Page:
Nov 3, 2003
Referring to Hurricane Isabel as the "storm of the century," "the most destructive in our history," power companies explained away their inability to restore electric service quickly in Maryland, Virginia and Washington, D.C. The excuses had a familiar ring, since they were similar to the ones the same companies had used after Hurricane Floyd in 1999 or even following power outages during rain storms this August..
Potomac Edison (Pepco), Baltimore Gas & Electric (BGE) and Virginia Dominion claim that it's all the fault of Mother Nature. The numbers tell a different story.
Pepco's spending on distribution lines fell between 2000 and 2002, although building is booming in the region. Ten years ago, according to the union at Pepco, the company had 209 overhead linemen; today there are 135.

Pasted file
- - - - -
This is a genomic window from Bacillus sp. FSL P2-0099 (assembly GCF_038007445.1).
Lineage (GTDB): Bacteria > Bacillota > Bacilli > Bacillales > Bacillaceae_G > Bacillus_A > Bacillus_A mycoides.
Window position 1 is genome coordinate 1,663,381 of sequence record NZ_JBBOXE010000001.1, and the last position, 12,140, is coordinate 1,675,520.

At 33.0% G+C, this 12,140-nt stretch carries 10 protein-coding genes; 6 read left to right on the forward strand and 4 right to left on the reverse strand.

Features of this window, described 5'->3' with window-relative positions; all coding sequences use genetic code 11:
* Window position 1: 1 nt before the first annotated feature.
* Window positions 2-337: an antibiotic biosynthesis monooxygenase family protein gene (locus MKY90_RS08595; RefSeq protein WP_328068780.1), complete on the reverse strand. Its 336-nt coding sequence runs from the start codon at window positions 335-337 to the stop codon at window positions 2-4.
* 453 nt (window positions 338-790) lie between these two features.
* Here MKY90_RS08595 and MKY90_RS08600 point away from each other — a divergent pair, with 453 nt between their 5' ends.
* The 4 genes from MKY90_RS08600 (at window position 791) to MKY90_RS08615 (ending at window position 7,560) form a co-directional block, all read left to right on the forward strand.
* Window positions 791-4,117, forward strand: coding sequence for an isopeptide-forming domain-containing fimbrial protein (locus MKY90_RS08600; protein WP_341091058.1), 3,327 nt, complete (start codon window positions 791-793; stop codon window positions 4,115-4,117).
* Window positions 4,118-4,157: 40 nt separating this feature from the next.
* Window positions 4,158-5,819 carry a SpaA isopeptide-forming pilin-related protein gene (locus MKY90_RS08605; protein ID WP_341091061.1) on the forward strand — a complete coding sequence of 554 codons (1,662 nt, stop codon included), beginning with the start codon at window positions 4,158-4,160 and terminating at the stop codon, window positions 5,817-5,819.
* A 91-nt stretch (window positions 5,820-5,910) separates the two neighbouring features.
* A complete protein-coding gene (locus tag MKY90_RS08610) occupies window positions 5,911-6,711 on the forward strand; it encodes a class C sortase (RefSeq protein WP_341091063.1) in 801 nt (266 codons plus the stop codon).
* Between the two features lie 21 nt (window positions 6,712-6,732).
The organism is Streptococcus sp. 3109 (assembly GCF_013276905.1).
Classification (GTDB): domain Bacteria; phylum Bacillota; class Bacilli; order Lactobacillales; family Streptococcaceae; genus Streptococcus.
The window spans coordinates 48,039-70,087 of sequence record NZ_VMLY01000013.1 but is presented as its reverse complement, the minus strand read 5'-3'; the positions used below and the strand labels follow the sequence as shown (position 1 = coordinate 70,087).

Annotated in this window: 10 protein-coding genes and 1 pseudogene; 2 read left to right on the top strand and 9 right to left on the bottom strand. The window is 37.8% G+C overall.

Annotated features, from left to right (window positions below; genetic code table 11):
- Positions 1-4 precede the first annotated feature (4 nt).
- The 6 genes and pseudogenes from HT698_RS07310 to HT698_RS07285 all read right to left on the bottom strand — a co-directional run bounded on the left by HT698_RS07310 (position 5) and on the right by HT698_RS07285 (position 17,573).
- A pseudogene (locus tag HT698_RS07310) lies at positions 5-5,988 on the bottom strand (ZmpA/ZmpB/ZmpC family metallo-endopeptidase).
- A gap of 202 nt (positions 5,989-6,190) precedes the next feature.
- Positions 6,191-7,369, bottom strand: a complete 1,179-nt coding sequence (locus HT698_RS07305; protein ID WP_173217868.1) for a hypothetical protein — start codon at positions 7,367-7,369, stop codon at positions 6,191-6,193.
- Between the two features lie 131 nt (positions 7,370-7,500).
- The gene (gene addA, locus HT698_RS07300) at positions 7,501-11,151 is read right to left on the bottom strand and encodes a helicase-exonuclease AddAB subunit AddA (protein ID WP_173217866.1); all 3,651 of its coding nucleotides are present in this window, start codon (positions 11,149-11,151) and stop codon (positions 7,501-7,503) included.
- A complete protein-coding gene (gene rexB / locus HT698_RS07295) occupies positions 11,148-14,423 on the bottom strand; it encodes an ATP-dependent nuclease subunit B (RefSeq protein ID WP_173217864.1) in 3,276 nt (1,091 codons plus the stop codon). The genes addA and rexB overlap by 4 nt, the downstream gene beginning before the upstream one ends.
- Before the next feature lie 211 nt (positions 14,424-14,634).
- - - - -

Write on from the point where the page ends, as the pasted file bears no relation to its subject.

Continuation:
BGE's maintenance spending declined from 43 million dollars in 2000 to 39 million in 2002. Dominion dropped routine tree trimming by a third, from 18 million dollars to 12 million in the past year.
BGE said that over half of its outages during the storm were caused by downed trees or fallen branches. But not a single outage happened in areas where the right of way was cleared. In other words, the big majority of the outages could have been prevented if BGE had spent money on tree trimming and clearing.
Another option is to bury power lines, which would have required coordination throughout the state and local political divisions. It would have also required that politicians force builders and developers in new areas to pay for putting in these lines – along with sewers, roads, etc.
However, a recent survey by MaryPIRG, Maryland Public Interest Research Group, showed that only 10 out of 23 Maryland counties get money from developers. Some don't get back a penny and even those that do got back only 33¢ on every dollar spent.
What's shocking is not that big storms cause problems. What's shocking is that big companies can always avoid their responsibilities to the consumers who pay the bills – thanks to their backing by the politicians.